2020 French Open: What to Watch on Tuesday

How to watch: From 5 a.m. Eastern onward on Tennis Channel; streaming on the Tennis Channel app.

With the last day of first-round matches on Tuesday, the French Open can truly be considered well underway. While the main court, Court Philippe Chatrier, has featured a limited number of fans, the rest of the grounds continue to be eerily empty.

But don’t let that detract from the excellent tennis on display, especially with Novak Djokovic and Aryna Sabalenka starting their campaigns.

Because of the number of matches cycling through the courts, the times for individual matchups are at best a guess and are certain to fluctuate based on the times at which earlier play is completed. All times are Eastern.


Djokovic, the top seed and No. 1 men’s singles player, is in a career race with Rafael Nadal and Roger Federer. After a disqualification from the United States Open this year, one could think that Djokovic would tighten up, having lost a chance to win his 18th Grand Slam title. Djokovic, however, kept his head down and headed to the red clay of Europe to prepare. He won the Italian Open decisively, dropping only one set.

Although Djokovic is more efficient on the hard courts of the Australian and U.S. Opens, he won a French Open title in 2016. Nadal, the king of Roland Garros with 12 titles, had to withdraw before the third round that year because of a wrist injury. Djokovic completed his career Grand Slam and also became the first person since Rod Laver to hold all four Grand Slam titles at once. To win the title this year would be significantly harder, but would almost guarantee that Djokovic would have time to catch up to his rival’s trophy count before the rising youngsters knock all three of them off the podium.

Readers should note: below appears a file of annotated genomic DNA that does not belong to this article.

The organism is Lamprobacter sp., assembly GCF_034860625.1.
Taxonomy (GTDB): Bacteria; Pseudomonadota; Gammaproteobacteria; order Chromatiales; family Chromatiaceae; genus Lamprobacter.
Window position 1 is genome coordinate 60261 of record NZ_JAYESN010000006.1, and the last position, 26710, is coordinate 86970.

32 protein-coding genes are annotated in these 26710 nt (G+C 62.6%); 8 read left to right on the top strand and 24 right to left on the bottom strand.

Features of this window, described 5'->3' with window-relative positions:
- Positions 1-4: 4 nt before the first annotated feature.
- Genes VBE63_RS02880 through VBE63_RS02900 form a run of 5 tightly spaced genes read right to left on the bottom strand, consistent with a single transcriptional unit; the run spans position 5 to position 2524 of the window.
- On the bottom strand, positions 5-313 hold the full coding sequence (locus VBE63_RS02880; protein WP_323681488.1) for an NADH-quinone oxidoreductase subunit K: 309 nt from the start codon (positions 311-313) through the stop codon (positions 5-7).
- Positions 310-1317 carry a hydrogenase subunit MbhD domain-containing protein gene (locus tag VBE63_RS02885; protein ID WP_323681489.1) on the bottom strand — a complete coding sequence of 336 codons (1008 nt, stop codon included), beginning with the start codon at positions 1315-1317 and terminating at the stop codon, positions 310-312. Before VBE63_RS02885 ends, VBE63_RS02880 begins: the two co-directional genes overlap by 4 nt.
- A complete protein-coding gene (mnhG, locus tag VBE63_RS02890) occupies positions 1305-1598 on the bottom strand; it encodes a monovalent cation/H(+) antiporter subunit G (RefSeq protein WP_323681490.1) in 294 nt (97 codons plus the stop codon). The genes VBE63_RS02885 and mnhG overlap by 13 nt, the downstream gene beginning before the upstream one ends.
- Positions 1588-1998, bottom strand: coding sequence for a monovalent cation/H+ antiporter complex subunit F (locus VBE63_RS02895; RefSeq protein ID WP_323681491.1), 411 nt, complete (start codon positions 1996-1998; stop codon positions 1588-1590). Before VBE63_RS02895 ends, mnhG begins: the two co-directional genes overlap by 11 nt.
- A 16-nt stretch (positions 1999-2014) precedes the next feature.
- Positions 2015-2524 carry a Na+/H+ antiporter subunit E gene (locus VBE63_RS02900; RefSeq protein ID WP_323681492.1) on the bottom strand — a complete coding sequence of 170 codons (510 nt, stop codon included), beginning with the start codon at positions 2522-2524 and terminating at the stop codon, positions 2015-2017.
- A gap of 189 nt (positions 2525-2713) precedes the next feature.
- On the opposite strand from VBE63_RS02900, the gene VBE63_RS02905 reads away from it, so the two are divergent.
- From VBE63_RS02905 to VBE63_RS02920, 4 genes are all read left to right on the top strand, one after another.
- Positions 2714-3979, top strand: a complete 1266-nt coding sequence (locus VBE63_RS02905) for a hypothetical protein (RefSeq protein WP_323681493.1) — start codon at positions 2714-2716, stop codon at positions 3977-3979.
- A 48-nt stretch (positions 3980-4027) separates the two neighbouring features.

Ymer, a 22-year-old Swedish player, was a highly rated junior player, reaching the finals of the Junior Wimbledon singles tournament at the age of 17. Now, he has struggled to gain traction on the ATP Tour, having been able to reach the second round of a Grand Slam tournament only twice. But his game shows a lot of promise. He has a deft touch which, coupled with a powerful serve, can be effective against most players. In his second-round match at the 2020 Australian Open, he lost to Karen Khachanov in a five-set epic filled with excellent shot making, eventually succumbing to the Russian’s experienced consistency.

Ymer will have the slimmest of chances in today’s match, but at the least, you can get a good look at a player who in a few years’ time might be challenging top-10 players consistently.


Sabalenka, the eighth seed, has traditionally underperformed in Grand Slam tournaments. Although she has been ranked as high as ninth in the world, she has never been past the Round of 16 at a Grand Slam event, and since the 2019 French Open, she hasn’t advanced past the second round. It’s possible to chalk it up to unlucky draws: at this year’s U.S. Open, she faced Victoria Azarenka, an eventual finalist, in the second round. Now, with a relatively friendly draw, she’ll be hoping to push forward into the second week at Roland Garros.